02.Does it work?
- Even green groups don’t agree on whether carbon offsets are a good way to counteract environmental damage.
- As long as there’s no single mandatory or widely accepted standard for what qualifies as an offset, it’s hard to know whether what you’re being sold will really offset emissions.
- Critics point to a lack of transparency, standardisation and quality control in offset schemes. There are few restrictions on what companies can offer, and little regulation of the truth and credibility of some environmental claims.
- What’s more, some argue that offsetting the emissions from flights simply doesn’t work. Environmentalist George Monbiot writes that what’s needed is a new type of fuel and a massive increase in fuel efficiency. In the meantime, his solution is extreme -- he thinks most planes flying today should be grounded because of the environmental damage they cause.
Tree planting doubts
A particular type of offset that’s come in for criticism is tree-planting and forestry schemes -- there’s disagreement over whether it’s an effective way to offset carbon emissions. Arguably, it’s better to invest in renewable energy to replace coal-fired power, instead of trying to offset environmental damage after it’s happened.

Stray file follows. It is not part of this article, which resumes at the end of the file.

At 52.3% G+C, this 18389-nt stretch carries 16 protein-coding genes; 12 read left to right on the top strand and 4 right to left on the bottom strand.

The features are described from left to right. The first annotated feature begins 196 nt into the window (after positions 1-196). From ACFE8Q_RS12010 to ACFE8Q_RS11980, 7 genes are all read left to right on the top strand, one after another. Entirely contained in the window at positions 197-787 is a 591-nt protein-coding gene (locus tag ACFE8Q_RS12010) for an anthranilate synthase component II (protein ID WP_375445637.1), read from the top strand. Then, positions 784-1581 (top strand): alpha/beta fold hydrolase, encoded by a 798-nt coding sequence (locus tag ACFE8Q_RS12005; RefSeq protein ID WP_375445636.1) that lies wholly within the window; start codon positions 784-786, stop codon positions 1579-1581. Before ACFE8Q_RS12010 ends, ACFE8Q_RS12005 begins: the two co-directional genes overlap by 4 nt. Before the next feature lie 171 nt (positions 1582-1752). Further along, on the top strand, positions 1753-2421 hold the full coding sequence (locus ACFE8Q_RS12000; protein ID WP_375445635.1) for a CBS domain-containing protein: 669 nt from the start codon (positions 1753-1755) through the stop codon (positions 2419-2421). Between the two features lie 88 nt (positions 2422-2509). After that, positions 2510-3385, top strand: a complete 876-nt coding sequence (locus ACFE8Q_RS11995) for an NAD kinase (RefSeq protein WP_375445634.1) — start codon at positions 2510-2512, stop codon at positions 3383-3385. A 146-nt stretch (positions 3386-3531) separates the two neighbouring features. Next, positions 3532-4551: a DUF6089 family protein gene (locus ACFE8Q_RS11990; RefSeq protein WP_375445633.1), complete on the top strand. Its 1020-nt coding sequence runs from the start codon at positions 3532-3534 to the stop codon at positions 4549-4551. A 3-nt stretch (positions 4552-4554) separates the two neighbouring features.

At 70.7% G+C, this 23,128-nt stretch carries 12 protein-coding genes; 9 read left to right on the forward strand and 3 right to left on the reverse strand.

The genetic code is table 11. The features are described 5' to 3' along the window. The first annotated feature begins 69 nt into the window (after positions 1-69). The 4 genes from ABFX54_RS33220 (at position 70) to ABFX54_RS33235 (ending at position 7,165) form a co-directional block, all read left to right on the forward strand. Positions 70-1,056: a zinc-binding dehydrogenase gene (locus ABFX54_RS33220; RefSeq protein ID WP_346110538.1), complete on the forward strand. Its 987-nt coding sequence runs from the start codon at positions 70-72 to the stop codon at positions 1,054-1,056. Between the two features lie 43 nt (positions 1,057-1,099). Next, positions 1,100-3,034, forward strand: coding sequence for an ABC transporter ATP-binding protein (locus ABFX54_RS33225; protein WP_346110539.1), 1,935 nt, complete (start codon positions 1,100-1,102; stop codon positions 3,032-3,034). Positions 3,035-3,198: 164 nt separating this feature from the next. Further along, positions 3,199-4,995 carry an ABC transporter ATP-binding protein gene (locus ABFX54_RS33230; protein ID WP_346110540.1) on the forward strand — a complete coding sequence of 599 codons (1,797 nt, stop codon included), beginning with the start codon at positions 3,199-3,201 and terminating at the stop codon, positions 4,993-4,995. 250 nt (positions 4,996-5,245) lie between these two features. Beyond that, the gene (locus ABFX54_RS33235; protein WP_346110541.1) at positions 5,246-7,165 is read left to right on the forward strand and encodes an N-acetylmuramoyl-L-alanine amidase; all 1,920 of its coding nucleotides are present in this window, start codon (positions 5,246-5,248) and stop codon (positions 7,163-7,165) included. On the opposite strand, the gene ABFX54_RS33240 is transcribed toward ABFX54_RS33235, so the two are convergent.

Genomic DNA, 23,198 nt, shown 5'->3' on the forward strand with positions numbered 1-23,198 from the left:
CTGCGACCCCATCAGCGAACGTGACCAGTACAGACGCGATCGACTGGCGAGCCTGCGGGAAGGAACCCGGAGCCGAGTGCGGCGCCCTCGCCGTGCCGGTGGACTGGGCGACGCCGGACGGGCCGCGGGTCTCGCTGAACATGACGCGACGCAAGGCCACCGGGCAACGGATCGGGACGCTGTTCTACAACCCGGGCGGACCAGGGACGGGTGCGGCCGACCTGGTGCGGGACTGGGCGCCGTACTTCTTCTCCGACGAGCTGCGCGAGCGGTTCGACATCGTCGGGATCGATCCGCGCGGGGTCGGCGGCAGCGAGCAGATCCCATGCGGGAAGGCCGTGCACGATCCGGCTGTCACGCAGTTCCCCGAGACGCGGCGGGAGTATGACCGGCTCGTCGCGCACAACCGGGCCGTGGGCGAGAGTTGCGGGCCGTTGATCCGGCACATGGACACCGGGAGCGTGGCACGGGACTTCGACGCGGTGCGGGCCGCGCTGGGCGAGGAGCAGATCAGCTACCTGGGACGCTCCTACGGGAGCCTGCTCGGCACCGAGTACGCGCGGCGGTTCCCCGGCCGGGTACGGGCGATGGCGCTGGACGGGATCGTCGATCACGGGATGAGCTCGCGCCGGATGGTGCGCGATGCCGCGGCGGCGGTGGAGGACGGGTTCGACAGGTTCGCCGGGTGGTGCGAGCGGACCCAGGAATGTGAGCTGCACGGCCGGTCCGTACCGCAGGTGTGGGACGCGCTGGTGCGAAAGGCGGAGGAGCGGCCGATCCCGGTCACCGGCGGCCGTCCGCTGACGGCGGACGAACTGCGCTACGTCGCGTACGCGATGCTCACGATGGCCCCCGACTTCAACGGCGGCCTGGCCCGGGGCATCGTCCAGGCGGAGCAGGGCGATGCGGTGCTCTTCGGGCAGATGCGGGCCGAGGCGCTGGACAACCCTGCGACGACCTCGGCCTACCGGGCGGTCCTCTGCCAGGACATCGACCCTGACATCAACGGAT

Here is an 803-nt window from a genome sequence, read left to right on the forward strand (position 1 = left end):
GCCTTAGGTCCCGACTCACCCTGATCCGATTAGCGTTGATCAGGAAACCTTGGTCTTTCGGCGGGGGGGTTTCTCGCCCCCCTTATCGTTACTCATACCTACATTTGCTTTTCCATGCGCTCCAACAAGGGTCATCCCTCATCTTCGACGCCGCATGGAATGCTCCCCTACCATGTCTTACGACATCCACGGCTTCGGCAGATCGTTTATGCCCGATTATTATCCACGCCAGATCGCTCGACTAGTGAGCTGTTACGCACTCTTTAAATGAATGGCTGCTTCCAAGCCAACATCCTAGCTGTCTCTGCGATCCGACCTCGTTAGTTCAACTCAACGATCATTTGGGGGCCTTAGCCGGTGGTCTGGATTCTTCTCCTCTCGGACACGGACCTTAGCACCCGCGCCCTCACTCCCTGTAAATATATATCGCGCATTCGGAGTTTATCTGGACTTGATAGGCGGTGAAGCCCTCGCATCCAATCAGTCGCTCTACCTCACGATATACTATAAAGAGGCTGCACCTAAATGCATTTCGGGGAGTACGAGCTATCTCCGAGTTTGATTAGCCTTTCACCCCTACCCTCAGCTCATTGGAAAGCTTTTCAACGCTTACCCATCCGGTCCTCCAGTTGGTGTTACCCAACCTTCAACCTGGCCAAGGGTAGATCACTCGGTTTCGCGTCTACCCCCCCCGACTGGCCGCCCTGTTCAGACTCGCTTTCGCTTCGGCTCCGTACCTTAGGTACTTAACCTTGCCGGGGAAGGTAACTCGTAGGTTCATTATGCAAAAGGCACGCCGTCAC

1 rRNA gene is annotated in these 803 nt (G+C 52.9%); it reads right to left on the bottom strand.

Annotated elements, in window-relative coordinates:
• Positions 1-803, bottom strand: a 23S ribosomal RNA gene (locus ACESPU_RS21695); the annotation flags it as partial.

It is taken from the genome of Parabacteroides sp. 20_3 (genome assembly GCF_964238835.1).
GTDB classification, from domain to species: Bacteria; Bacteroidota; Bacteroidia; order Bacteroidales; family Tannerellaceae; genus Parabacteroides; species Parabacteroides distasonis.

- It’s hard to know whether trees will store enough carbon, and whether carbon the carbon will remain stored, especially when offsets are unregulated.
- The trees aren’t guaranteed to survive -- one forest fire could suddenly release all the carbon stored for your offsets.
- Consider what happened to rock band Coldplay, for example, which tried to offset some of the environmental damage caused by the production of its album A Rush of Blood to the Head, but suffered an embarrassment when many of the mango trees planted in India withered and died.
- Another concern with some tree-planting projects is that they can take decades to deliver on their environmental promises. The Total Environment Centre is critical of tree-planting schemes as a way to offset the damage caused by flights. “The problem is your airline trip emits pollution now, but tree sequestration of carbon would take up to 100 years, and you don't know that those trees will even still be around by then,” it says.
Consumers need independent and reliable guarantees about the long-term viability of projects they’re funding – and for what those projects will actually achieve. The Climate Group, an international NGO, has developed a voluntary carbon standard, expected to launch later this year. We'll keep you posted on its progress.
Greenhouse Friendly scheme
The Greenhouse Friendly logo, pictured, tells you that a product or service meets the standards set by the Australian Greenhouse Office (AGO).
According to the AGO, if you buy products it’s certified, you’re assured their emissions have been offset, or balanced out, by other activities to reduce greenhouse gas emissions.
A range of projects are covered, including:
- Projects to offset greenhouse gas emissions (abatement projects).
- Energy efficiency measures.
- Waste diversion and recycling.
More details of the scheme can be found at Greenhouse Friendly or by calling 1300 130 606.